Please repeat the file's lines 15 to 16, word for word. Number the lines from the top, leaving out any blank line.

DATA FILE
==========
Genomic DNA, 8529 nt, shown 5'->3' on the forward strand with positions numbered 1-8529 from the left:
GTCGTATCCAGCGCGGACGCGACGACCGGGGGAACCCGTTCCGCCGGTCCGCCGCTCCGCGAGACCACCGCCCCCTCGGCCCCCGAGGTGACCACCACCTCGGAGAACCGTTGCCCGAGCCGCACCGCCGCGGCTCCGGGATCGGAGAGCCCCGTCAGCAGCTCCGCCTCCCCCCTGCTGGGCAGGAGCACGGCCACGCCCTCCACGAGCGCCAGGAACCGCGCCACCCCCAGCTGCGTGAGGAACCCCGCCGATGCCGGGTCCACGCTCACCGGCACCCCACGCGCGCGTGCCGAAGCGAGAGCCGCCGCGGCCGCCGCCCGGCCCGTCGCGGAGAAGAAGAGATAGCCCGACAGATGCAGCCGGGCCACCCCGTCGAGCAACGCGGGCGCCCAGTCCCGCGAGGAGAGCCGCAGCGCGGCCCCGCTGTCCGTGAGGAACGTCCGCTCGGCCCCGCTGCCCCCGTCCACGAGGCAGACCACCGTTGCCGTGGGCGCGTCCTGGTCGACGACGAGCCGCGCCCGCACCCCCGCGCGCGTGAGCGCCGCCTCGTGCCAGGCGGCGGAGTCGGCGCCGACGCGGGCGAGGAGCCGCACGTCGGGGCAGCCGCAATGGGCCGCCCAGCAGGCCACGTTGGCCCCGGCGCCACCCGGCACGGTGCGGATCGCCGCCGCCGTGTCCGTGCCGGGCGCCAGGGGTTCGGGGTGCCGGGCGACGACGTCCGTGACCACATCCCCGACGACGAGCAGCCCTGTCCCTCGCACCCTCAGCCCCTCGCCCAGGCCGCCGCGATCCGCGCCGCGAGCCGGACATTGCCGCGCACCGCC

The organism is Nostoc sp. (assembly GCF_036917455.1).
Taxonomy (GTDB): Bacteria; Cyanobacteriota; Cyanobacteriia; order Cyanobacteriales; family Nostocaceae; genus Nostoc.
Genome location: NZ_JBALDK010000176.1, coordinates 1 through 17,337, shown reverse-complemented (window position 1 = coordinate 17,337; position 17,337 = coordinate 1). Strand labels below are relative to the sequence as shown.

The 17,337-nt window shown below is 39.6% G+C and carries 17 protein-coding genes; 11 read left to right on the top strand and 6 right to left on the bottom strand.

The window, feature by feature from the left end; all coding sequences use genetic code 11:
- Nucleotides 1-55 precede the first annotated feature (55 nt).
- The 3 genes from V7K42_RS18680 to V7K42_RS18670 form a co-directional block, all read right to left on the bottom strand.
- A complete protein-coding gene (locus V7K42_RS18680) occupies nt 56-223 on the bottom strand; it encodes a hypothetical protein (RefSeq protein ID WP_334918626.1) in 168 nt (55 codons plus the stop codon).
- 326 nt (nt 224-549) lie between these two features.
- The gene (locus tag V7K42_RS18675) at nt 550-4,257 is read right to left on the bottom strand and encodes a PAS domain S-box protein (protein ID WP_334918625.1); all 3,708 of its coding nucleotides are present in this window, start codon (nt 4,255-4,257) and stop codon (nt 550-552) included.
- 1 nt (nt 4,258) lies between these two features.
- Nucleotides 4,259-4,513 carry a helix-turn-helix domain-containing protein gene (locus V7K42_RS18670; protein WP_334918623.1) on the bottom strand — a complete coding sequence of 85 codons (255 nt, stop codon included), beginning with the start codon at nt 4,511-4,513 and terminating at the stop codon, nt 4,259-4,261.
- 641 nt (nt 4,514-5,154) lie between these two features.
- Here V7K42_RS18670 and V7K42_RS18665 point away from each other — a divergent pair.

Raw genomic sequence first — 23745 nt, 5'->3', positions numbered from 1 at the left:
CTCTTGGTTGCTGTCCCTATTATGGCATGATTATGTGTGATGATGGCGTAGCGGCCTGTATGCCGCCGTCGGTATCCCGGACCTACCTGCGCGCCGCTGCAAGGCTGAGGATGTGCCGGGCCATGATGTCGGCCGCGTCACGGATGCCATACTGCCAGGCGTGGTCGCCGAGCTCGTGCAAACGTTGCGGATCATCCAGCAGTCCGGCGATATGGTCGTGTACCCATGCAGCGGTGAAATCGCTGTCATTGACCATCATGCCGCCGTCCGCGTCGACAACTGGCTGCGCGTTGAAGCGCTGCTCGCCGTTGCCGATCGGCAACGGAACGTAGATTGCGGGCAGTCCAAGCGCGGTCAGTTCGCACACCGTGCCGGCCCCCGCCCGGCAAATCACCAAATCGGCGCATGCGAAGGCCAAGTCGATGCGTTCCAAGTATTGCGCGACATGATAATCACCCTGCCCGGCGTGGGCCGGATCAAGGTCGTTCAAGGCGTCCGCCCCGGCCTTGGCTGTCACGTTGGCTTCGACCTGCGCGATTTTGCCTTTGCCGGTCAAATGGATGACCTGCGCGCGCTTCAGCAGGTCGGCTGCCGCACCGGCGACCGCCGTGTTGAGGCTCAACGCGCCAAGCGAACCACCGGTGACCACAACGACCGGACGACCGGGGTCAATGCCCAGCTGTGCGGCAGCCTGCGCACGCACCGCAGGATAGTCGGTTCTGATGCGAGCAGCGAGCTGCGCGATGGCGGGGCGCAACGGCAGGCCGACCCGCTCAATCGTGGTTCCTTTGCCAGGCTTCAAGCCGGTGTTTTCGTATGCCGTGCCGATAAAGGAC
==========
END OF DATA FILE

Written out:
- 641 nt (nt 4,514-5,154) lie between these two features.
- Here V7K42_RS18670 and V7K42_RS18665 point away from each other — a divergent pair.